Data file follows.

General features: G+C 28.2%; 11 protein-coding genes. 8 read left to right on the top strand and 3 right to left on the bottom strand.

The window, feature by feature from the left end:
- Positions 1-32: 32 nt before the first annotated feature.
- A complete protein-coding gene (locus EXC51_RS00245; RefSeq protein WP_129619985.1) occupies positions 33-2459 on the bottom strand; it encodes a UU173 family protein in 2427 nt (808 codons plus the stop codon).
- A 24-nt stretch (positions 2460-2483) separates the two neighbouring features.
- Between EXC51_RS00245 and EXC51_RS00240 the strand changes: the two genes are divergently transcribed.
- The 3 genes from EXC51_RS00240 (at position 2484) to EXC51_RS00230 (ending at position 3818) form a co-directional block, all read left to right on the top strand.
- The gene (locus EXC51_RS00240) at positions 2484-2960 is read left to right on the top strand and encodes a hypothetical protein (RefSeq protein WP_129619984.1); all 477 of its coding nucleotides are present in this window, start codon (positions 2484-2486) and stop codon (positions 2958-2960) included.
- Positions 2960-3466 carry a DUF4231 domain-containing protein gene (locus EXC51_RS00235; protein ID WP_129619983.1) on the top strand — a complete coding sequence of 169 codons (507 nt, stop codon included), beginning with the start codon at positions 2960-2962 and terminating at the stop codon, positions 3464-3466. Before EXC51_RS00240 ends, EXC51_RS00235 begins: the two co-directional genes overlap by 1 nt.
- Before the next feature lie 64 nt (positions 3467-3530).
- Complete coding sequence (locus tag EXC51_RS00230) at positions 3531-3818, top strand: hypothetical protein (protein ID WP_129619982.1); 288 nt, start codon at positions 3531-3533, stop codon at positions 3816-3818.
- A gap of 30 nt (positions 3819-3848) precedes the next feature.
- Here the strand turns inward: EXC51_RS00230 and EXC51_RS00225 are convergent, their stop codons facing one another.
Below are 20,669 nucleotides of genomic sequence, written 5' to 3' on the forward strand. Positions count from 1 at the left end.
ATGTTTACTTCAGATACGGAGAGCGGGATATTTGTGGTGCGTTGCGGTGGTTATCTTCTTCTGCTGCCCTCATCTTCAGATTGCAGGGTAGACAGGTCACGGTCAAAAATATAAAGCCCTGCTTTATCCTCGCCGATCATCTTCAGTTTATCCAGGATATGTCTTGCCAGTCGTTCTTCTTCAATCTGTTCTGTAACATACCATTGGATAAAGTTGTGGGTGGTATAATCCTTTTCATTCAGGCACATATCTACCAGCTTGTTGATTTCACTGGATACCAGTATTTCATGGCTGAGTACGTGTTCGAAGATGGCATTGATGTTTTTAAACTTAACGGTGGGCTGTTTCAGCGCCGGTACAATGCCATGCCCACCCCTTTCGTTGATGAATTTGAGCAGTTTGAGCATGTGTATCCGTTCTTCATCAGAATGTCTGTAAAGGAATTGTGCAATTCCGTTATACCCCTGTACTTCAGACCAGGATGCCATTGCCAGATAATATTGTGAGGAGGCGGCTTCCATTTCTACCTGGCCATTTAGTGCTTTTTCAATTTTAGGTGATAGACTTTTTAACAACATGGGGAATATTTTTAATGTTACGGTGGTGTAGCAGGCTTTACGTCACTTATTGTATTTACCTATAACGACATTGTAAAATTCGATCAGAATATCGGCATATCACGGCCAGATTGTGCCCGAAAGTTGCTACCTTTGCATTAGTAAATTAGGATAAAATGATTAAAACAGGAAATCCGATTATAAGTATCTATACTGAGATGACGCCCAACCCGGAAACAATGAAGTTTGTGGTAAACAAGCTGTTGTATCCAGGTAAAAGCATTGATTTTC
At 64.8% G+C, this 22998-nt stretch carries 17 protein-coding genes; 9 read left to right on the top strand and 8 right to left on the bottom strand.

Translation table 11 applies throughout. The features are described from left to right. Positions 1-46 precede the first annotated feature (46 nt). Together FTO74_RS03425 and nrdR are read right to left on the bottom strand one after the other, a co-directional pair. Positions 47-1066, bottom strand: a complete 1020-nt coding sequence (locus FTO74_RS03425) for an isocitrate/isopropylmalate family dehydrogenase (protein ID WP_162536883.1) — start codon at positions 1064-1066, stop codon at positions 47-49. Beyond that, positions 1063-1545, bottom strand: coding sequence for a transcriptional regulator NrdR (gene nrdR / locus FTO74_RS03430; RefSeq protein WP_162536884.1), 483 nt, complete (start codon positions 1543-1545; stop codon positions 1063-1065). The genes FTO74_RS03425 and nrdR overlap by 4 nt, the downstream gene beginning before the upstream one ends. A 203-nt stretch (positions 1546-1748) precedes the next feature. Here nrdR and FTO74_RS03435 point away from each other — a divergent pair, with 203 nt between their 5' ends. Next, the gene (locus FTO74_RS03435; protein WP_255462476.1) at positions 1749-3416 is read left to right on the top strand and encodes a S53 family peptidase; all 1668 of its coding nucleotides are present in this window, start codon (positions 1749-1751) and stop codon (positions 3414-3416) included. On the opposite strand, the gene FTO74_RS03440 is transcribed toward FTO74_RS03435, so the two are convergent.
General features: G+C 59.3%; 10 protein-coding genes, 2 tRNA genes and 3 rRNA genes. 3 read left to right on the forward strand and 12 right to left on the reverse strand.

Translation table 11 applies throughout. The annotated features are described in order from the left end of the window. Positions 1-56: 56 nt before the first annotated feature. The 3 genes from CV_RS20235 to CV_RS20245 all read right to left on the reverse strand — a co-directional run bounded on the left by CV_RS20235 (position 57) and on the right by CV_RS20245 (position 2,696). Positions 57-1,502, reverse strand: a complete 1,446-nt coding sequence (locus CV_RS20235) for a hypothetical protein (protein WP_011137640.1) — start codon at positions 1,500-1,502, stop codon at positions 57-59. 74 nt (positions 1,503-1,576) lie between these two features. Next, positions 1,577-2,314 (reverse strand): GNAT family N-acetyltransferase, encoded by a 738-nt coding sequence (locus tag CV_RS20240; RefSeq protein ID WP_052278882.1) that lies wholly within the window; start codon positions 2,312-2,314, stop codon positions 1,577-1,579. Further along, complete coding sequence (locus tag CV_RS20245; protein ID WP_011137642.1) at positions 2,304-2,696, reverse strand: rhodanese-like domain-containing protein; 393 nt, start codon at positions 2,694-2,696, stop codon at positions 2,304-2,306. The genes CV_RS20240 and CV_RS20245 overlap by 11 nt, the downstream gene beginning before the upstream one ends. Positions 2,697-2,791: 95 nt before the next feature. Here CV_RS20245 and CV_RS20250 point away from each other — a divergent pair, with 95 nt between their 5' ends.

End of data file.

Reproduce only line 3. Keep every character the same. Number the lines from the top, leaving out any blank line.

- Positions 1-32: 32 nt before the first annotated feature.